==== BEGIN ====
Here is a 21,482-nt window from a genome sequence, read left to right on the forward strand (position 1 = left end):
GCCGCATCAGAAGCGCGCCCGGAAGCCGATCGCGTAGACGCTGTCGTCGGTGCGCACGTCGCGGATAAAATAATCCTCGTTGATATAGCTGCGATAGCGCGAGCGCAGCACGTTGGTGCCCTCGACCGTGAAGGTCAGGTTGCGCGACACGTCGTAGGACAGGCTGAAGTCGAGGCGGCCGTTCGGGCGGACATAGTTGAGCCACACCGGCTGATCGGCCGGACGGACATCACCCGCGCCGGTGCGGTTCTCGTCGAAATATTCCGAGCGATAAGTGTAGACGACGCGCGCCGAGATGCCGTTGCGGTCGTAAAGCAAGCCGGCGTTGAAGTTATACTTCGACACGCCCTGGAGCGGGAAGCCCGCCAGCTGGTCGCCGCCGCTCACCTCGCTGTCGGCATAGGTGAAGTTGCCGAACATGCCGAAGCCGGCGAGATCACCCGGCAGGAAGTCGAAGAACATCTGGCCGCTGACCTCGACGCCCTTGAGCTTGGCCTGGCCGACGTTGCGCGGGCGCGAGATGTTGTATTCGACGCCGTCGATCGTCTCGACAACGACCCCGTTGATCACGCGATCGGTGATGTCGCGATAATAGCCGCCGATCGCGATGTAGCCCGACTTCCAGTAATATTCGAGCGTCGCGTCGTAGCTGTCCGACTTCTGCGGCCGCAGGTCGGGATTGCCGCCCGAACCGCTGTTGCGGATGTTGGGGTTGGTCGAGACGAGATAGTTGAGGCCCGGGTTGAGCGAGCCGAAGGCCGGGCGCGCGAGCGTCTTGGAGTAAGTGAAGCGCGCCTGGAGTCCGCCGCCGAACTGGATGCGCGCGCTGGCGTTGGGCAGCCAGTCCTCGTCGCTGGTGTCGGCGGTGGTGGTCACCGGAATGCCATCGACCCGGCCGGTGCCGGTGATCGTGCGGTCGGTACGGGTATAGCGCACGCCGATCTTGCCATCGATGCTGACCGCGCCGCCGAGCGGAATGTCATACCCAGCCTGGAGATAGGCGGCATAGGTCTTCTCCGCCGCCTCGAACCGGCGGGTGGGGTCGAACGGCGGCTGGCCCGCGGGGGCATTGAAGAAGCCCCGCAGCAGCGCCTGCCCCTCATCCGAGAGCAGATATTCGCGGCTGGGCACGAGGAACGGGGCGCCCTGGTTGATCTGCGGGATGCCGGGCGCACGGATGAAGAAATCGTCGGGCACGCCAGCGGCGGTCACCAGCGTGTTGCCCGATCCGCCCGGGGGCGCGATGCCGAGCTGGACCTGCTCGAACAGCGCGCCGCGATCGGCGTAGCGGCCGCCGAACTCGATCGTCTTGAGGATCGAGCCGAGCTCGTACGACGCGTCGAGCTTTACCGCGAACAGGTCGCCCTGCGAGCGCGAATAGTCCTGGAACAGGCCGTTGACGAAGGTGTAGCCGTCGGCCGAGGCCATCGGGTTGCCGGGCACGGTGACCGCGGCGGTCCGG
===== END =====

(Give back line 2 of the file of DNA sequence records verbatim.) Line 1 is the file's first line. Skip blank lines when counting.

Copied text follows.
GCCGCATCAGAAGCGCGCCCGGAAGCCGATCGCGTAGACGCTGTCGTCGGTGCGCACGTCGCGGATAAAATAATCCTCGTTGATATAGCTGCGATAGCGCGAGCGCAGCACGTTGGTGCCCTCGACCGTGAAGGTCAGGTTGCGCGACACGTCGTAGGACAGGCTGAAGTCGAGGCGGCCGTTCGGGCGGACATAGTTGAGCCACACCGGCTGATCGGCCGGACGGACATCACCCGCGCCGGTGCGGTTCTCGTCGAAATATTCCGAGCGATAAGTGTAGACGACGCGCGCCGAGATGCCGTTGCGGTCGTAAAGCAAGCCGGCGTTGAAGTTATACTTCGACACGCCCTGGAGCGGGAAGCCCGCCAGCTGGTCGCCGCCGCTCACCTCGCTGTCGGCATAGGTGAAGTTGCCGAACATGCCGAAGCCGGCGAGATCACCCGGCAGGAAGTCGAAGAACATCTGGCCGCTGACCTCGACGCCCTTGAGCTTGGCCTGGCCGACGTTGCGCGGGCGCGAGATGTTGTATTCGACGCCGTCGATCGTCTCGACAACGACCCCGTTGATCACGCGATCGGTGATGTCGCGATAATAGCCGCCGATCGCGATGTAGCCCGACTTCCAGTAATATTCGAGCGTCGCGTCGTAGCTGTCCGACTTCTGCGGCCGCAGGTCGGGATTGCCGCCCGAACCGCTGTTGCGGATGTTGGGGTTGGTCGAGACGAGATAGTTGAGGCCCGGGTTGAGCGAGCCGAAGGCCGGGCGCGCGAGCGTCTTGGAGTAAGTGAAGCGCGCCTGGAGTCCGCCGCCGAACTGGATGCGCGCGCTGGCGTTGGGCAGCCAGTCCTCGTCGCTGGTGTCGGCGGTGGTGGTCACCGGAATGCCATCGACCCGGCCGGTGCCGGTGATCGTGCGGTCGGTACGGGTATAGCGCACGCCGATCTTGCCATCGATGCTGACCGCGCCGCCGAGCGGAATGTCATACCCAGCCTGGAGATAGGCGGCATAGGTCTTCTCCGCCGCCTCGAACCGGCGGGTGGGGTCGAACGGCGGCTGGCCCGCGGGGGCATTGAAGAAGCCCCGCAGCAGCGCCTGCCCCTCATCCGAGAGCAGATATTCGCGGCTGGGCACGAGGAACGGGGCGCCCTGGTTGATCTGCGGGATGCCGGGCGCACGGATGAAGAAATCGTCGGGCACGCCAGCGGCGGTCACCAGCGTGTTGCCCGATCCGCCCGGGGGCGCGATGCCGAGCTGGACCTGCTCGAACAGCGCGCCGCGATCGGCGTAGCGGCCGCCGAACTCGATCGTCTTGAGGATCGAGCCGAGCTCGTACGACGCGTCGAGCTTTACCGCGAACAGGTCGCCCTGCGAGCGCGAATAGTCCTGGAACAGGCCGTTGACGAAGGTGTAGCCGTCGGCCGAGGCCATCGGGTTGCCGGGCACGGTGACCGCGGCGGTCCGG